The Maine Warden Service dive team uses side-scan sonar off the front of its boat while searching the Androscoggin River on Friday for the missing 5-year-old boy. The river has risen dramatically since the boy fell into the river Tuesday evening.

LEWISTON — Divers have concluded their search on the Androscoggin River for a 5-year-old boy who plunged into the chilly waters Tuesday evening.

“Diver search options for the river have been exhausted,” said Auburn Deputy Chief Jason Moen in an email Friday afternoon.

He said the Warden Service will continue with boat patrols and aircraft patrols as weather permits.

He also said the boy’s 9-year-old brother, who had jumped in after his brother, is now in stable condition at Maine Medical Center in Portland.

Officials from the Maine Warden Service had said Friday that the Androscoggin River’s increasingly swift currents were hampering their search in the recovery of the 5-year-old boy.

Conditions on the river made it too dangerous for divers to search the bottom, so the dive team deployed sonar equipment to aid in their search Friday, Lt. Adam Gormley said.

“Obviously, at day three, we’re not giving up,” he said. “We still want to locate this little boy. But it’s environmentally challenging.”

The river’s water volume is three times greater than it was when the search began, Gormley said.

The high level of the Androscoggin River is presenting a “ton of challenges” for the Maine Warden Service dive team, said Sgt. Bruce Loring.

“That is ripping,” Sgt. Bruce Loring said, pointing to chunks of ice in the river moving at 3 to 4 mph.

Dam operators upriver have worked with divers try to regulate water flow.

Three boats were launched Friday off Lincoln Street, along with seven divers.

The search will continue from the spot where the boy entered the river and move downriver about one mile, said Loring, who is in charge of the dive team.

If the sonar indicates an object under the water consistent with the boy’s body, the spot will be marked with a buoy and divers will search that area as water conditions allow, he said.

“At this point, it’s undiveable,” Loring said. In addition to the strong current, there was “zero visibility” on the bottom, he said. “You literally cannot see your hand in  front of your face.”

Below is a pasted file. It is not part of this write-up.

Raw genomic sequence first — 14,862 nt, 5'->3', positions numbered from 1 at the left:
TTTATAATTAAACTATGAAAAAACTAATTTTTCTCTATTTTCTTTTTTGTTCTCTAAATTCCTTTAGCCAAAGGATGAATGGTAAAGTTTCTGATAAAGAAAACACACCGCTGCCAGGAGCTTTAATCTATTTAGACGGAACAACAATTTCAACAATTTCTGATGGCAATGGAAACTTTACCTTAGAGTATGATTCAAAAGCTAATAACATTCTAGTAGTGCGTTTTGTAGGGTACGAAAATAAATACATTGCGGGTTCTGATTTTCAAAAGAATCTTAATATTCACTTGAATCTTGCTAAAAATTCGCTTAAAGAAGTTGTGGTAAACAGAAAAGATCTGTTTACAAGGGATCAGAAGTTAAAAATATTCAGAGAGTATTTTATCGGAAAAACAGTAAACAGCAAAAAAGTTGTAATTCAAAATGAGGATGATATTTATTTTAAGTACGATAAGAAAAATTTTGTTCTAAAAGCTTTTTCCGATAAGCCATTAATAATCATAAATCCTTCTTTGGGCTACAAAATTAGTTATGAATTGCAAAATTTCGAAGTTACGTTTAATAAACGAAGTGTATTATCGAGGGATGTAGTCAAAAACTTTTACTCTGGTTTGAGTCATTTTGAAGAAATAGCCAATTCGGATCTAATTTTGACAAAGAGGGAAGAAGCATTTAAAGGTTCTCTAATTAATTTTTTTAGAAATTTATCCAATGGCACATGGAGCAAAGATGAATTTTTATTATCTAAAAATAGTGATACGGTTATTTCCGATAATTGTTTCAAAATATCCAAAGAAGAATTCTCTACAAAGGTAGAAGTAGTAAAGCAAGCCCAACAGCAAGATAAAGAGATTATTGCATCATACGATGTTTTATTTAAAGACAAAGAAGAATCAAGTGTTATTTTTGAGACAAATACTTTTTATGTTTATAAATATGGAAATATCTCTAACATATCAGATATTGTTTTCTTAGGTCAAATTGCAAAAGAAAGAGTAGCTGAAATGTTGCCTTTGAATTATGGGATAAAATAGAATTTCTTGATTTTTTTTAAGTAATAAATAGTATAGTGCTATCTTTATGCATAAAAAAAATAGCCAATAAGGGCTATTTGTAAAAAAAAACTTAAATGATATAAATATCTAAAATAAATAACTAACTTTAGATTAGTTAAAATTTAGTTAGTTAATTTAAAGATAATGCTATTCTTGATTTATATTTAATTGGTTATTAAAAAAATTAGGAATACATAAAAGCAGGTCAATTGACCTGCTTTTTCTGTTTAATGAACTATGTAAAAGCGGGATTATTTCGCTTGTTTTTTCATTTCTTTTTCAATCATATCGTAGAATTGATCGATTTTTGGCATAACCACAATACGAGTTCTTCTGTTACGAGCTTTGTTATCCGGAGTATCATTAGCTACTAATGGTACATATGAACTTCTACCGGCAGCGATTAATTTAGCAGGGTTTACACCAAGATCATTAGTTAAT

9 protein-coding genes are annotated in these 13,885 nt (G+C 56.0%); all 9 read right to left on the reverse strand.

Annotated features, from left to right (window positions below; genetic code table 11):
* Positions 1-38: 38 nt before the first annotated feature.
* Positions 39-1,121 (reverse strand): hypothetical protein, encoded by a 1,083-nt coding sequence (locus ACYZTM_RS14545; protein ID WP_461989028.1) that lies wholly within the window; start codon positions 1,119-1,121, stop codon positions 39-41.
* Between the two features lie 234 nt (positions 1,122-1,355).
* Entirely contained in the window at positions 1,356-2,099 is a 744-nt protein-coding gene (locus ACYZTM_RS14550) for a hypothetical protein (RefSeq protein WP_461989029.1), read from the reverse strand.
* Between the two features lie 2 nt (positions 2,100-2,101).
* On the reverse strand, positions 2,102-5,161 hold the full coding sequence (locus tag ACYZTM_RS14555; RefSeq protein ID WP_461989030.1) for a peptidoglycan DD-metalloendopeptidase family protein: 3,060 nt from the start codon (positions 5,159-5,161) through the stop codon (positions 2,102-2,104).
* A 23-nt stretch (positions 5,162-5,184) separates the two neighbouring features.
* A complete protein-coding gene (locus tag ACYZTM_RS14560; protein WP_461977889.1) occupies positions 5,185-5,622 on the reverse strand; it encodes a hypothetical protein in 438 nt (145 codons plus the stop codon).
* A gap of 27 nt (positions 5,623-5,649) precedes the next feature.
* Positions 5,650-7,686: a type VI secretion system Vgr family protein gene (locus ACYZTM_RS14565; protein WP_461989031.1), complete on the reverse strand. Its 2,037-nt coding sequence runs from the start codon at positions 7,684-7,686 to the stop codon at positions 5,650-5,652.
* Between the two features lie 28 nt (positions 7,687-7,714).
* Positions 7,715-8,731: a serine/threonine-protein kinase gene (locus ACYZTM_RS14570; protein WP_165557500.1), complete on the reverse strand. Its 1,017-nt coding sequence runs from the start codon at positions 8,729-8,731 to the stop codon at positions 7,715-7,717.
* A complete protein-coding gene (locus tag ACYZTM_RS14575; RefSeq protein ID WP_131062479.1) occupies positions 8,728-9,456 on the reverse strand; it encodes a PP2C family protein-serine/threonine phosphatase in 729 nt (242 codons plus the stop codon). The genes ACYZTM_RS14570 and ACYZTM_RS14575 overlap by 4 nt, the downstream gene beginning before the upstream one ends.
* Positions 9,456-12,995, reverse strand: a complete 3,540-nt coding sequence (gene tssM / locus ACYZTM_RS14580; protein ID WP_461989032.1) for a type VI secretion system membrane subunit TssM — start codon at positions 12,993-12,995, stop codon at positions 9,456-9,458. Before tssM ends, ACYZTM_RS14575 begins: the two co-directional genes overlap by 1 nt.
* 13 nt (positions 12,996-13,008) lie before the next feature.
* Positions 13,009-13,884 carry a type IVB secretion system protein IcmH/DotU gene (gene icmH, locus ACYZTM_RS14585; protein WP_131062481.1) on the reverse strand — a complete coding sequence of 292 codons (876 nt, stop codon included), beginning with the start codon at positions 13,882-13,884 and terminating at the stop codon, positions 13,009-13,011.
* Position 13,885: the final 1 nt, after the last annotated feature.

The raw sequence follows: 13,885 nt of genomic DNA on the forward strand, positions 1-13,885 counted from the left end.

The sonar deployed on the boat Friday sends out sound waves that are read by a laptop computer on board the boat.

“That’s our best tool right now,” he said.

Sgt. Bruce Loring, far right, and other members of the Maine Warden Service dive team hook up side scan sonar to the front of their dive boat at the boat launch on Lincoln Street in Lewiston on Friday morning.

Aircraft and boats have scoured the surface of the river and banks for any sign of the boy all the way to the first dam in Lisbon, Gormley said. Pilots have flown as far as Merrymeeting Bay.

“There’s no way we can tell 100 percent that he went right here or that night he stayed enough and floated all the way down,” Gormley said. “In the spring, there’s just so much water, it’s just a free flow right to the ocean. We’re hoping that’s not the case.”

Gormley urged the public to exercise extreme caution when approaching the river and get close to the water to look. If they see something, they should call 911.

“This water’s cold, it’s moving fast and it’s unpredictable,” he said. “The banks are muddy, they’re steep and they’re full of debris. We don’t need another fatality.”

In 45-degree water, hypothermia is likely to set in within about 10 or 15 minutes after exposure, Gormley said. “They’re in trouble, big trouble.”

If dive efforts were suspended at the end of the day on Friday, Gormley said the search would continue by conducting constant dam checks, routine boat patrols and frequent flights up and down the river.

“By far, we’re not giving up,” he said. “I guess that’s the biggest message.”

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